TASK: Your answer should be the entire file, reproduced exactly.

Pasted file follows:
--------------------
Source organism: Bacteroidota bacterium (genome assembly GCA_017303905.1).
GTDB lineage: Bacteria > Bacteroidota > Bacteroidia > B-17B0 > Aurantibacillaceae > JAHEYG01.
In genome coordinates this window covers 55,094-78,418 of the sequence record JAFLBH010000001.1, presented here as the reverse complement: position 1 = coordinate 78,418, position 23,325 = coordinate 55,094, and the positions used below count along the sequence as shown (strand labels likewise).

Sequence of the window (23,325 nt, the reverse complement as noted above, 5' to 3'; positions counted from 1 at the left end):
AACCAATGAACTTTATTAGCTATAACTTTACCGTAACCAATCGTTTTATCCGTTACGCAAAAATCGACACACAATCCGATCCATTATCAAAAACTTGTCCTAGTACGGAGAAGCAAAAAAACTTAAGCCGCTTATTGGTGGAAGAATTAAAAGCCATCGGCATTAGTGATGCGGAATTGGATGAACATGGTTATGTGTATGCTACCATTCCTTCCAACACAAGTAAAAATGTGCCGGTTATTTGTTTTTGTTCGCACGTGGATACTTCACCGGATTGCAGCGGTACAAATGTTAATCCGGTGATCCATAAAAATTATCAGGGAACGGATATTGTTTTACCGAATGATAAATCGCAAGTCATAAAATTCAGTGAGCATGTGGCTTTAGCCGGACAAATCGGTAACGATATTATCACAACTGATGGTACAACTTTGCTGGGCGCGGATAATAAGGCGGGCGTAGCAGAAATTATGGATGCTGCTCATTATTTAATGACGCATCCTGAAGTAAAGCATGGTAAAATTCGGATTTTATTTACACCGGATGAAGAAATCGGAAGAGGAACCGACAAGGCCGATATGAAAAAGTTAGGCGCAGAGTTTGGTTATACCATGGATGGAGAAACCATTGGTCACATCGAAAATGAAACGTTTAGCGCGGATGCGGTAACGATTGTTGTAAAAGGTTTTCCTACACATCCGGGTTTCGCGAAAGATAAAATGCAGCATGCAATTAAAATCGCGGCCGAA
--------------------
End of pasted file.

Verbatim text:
Source organism: Bacteroidota bacterium (genome assembly GCA_017303905.1).
GTDB lineage: Bacteria > Bacteroidota > Bacteroidia > B-17B0 > Aurantibacillaceae > JAHEYG01.
In genome coordinates this window covers 55,094-78,418 of the sequence record JAFLBH010000001.1, presented here as the reverse complement: position 1 = coordinate 78,418, position 23,325 = coordinate 55,094, and the positions used below count along the sequence as shown (strand labels likewise).

Sequence of the window (23,325 nt, the reverse complement as noted above, 5' to 3'; positions counted from 1 at the left end):
AACCAATGAACTTTATTAGCTATAACTTTACCGTAACCAATCGTTTTATCCGTTACGCAAAAATCGACACACAATCCGATCCATTATCAAAAACTTGTCCTAGTACGGAGAAGCAAAAAAACTTAAGCCGCTTATTGGTGGAAGAATTAAAAGCCATCGGCATTAGTGATGCGGAATTGGATGAACATGGTTATGTGTATGCTACCATTCCTTCCAACACAAGTAAAAATGTGCCGGTTATTTGTTTTTGTTCGCACGTGGATACTTCACCGGATTGCAGCGGTACAAATGTTAATCCGGTGATCCATAAAAATTATCAGGGAACGGATATTGTTTTACCGAATGATAAATCGCAAGTCATAAAATTCAGTGAGCATGTGGCTTTAGCCGGACAAATCGGTAACGATATTATCACAACTGATGGTACAACTTTGCTGGGCGCGGATAATAAGGCGGGCGTAGCAGAAATTATGGATGCTGCTCATTATTTAATGACGCATCCTGAAGTAAAGCATGGTAAAATTCGGATTTTATTTACACCGGATGAAGAAATCGGAAGAGGAACCGACAAGGCCGATATGAAAAAGTTAGGCGCAGAGTTTGGTTATACCATGGATGGAGAAACCATTGGTCACATCGAAAATGAAACGTTTAGCGCGGATGCGGTAACGATTGTTGTAAAAGGTTTTCCTACACATCCGGGTTTCGCGAAAGATAAAATGCAGCATGCAATTAAAATCGCGGCCGAA